“The FTC recognizes that infringement litigation plays an important role in protecting patent rights, and that a robust judicial system promotes respect for the patent laws. Nuisance infringement litigation, however, can tax judicial resources and divert attention away from productive business behavior,” the report states. With this balance in mind, the FTC proposes reforms to:
- Address the imbalances between the cost of litigation discovery for PAE plaintiffs and defendants;
- provide the courts and defendants with more information about the plaintiffs that have filed infringement lawsuits;
- streamline multiple cases brought against defendants on the same theories of infringement; and
- provide sufficient notice of these infringement theories as courts continue to develop heightened pleading requirements for patent cases.
Source: FTC Report Sheds New Light on How Patent Assertion Entities Operate; Recommends Patent Litigation Reforms | Federal Trade Commission
Known as Silverpush, the software is designed to monitor consumers’ television use through the use of “audio beacons” emitted by TVs, which consumers can’t hear but can be detected by the software. The letters note that the software would be capable of producing a detailed log of the television content viewed while a user’s mobile device was turned on for the purpose of targeted advertising and analytics.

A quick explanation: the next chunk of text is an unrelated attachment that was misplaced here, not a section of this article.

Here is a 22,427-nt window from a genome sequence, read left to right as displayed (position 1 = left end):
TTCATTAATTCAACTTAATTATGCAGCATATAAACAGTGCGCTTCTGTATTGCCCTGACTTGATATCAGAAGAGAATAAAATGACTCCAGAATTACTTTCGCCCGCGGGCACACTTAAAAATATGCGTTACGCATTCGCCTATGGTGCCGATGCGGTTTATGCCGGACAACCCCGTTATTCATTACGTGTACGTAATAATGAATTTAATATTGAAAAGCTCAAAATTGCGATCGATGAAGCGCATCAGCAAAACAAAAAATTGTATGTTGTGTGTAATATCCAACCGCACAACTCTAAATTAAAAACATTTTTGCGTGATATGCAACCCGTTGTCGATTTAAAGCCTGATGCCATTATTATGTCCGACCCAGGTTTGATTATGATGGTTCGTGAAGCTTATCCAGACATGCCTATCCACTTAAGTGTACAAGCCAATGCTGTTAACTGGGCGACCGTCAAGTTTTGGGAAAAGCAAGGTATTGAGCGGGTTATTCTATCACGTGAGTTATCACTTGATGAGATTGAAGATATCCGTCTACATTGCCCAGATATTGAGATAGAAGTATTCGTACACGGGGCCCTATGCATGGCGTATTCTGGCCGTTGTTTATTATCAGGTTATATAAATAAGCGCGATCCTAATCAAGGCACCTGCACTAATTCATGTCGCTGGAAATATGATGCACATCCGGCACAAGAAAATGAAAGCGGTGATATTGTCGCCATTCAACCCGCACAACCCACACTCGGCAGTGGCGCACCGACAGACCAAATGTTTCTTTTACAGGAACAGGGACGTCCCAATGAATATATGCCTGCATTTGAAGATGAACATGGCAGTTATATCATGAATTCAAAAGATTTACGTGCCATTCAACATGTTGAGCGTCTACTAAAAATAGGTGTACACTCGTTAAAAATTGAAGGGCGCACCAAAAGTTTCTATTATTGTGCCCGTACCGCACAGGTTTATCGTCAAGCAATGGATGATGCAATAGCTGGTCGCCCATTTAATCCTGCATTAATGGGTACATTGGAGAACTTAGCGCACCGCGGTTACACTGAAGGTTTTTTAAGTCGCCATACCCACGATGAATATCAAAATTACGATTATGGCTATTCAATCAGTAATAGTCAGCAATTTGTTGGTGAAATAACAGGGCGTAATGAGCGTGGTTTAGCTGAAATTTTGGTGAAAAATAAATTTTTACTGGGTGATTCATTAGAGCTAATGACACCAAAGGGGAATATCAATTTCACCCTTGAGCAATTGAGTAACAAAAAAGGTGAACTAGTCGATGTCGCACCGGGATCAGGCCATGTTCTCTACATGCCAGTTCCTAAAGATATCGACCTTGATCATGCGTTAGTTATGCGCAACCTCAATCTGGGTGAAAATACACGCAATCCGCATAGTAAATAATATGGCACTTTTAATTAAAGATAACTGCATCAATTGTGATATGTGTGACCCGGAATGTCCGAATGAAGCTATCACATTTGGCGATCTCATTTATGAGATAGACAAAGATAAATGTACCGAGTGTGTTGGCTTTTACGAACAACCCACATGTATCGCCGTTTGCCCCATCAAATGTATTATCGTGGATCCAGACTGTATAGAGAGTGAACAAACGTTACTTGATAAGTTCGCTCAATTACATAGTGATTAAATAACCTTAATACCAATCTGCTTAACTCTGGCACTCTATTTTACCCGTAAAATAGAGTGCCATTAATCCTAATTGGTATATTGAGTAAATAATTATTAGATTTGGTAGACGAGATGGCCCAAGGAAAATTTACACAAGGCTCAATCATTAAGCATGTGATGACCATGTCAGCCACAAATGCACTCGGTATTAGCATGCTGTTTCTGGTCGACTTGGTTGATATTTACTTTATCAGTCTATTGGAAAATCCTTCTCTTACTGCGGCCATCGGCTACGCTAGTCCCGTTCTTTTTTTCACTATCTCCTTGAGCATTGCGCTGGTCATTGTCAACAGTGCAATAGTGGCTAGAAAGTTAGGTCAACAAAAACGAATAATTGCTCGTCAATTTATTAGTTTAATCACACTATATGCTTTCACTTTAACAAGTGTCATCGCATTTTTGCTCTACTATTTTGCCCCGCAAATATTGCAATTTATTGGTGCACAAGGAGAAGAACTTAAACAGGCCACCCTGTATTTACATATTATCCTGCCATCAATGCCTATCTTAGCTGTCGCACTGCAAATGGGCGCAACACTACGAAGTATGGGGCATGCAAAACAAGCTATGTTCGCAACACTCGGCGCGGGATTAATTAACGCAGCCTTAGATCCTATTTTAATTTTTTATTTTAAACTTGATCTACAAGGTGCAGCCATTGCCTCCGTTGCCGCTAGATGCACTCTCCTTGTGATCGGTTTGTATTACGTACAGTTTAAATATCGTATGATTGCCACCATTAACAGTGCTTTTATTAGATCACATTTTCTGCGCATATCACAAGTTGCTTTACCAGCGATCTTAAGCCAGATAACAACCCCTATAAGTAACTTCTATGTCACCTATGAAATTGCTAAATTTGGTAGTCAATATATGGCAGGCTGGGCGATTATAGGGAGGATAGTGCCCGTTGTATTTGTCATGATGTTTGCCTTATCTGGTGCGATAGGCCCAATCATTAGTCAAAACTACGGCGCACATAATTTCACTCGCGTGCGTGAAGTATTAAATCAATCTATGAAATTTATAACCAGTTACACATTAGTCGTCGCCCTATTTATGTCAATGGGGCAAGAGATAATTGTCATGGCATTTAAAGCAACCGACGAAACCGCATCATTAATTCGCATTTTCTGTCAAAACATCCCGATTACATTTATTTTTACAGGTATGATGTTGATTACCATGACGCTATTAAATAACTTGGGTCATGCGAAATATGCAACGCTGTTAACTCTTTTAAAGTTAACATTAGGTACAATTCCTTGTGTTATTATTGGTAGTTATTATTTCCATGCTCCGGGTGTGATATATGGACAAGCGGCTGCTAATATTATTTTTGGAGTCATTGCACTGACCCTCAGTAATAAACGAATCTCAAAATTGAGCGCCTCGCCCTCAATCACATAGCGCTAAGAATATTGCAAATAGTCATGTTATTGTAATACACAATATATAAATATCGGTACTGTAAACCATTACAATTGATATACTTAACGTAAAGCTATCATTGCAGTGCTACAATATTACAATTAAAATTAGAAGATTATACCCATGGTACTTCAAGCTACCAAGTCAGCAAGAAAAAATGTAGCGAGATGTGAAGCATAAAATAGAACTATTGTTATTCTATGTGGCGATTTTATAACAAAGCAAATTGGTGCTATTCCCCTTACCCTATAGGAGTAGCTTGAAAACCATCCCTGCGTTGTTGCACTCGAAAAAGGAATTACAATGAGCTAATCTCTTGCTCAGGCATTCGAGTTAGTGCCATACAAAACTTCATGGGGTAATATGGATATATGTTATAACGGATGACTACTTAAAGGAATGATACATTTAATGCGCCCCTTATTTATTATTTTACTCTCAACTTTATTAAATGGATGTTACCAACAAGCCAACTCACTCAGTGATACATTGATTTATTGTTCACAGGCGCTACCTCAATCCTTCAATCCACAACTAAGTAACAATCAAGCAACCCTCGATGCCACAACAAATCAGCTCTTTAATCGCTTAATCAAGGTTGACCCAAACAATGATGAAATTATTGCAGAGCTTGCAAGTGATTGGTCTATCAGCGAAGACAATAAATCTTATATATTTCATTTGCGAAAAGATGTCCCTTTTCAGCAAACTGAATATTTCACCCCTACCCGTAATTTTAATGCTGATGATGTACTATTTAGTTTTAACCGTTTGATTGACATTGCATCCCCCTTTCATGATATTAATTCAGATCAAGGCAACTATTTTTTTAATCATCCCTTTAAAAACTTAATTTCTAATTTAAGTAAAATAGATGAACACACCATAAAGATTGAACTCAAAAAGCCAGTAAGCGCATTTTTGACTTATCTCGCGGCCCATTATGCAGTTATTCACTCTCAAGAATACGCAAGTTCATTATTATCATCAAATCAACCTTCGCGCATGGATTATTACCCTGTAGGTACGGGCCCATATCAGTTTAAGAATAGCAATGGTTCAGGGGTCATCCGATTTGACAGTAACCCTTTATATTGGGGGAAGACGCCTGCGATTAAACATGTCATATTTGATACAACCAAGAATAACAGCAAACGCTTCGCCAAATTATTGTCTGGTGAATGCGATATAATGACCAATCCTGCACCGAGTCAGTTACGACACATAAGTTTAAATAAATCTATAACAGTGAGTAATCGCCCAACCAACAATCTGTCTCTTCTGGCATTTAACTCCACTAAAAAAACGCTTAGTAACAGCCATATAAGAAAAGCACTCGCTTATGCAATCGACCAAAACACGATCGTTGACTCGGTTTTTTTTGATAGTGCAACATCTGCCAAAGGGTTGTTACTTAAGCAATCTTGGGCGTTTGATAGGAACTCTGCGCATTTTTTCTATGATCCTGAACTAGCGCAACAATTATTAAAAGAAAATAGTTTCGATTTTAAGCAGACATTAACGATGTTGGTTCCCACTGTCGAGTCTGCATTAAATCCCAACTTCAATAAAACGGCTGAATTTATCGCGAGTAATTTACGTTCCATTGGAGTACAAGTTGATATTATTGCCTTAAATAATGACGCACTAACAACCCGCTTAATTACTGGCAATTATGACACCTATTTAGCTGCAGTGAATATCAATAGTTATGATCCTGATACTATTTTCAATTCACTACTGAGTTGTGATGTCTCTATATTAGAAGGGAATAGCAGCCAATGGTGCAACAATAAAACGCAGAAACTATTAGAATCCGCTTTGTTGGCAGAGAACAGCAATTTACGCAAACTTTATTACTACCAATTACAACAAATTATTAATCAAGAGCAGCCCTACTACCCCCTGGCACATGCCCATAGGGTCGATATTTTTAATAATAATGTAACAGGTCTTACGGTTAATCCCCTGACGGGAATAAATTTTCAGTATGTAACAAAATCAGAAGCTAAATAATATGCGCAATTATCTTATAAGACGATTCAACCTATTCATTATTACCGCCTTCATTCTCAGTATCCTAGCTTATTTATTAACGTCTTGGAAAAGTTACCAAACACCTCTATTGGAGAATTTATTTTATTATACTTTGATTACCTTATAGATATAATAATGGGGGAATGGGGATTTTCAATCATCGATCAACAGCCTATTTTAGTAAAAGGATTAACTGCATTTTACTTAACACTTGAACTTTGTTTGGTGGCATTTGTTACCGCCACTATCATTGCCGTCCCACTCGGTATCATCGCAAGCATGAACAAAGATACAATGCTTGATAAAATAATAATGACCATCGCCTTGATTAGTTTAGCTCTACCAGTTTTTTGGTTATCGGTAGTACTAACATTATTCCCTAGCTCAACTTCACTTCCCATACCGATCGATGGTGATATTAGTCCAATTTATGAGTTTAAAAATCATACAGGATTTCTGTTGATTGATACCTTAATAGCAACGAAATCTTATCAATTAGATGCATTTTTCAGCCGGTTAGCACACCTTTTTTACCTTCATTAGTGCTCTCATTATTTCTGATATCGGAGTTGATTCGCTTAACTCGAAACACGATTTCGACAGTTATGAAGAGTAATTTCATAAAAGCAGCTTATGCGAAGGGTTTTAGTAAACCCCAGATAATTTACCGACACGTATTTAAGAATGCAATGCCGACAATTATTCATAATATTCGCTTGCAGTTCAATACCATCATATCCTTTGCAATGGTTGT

Source: FTC Issues Warning Letters to App Developers Using ‘Silverpush’ Code | Federal Trade Commission
FTC staffers spent enormous time pouring through Google’s business practices and documents as well as interviewing executives and rivals. They came to the conclusion that Google was acting in anti-competitive ways, such as restricting advertisers’ from working with rival search engines. But commissioners balked at the prospect of a lengthy and protracted legal fight, former FTC officials said.
via The FTC’s internal memo on Google teaches companies a terrible lesson – The Washington Post.
Staff examined hundreds of apps for children and looked at disclosures and links on each app’s promotion page in the app store, on the app developer’s website, and within the app. According to the report, “most apps failed to provide any information about the data collected through the app, let alone the type of data collected, the purpose of the collection, and who would obtain access to the data. Even more troubling, the results showed that many of the apps shared certain information with third parties – such as device ID, geolocation, or phone number – without disclosing that fact to parents. Further, a number of apps contained interactive features – such as advertising, the ability to make in-app purchases, and links to social media – without disclosing these features to parents prior to download.”
via FTC’s Second Kids’ App Report Finds Little Progress in Addressing Privacy Concerns Surrounding Mobile Applications for Children.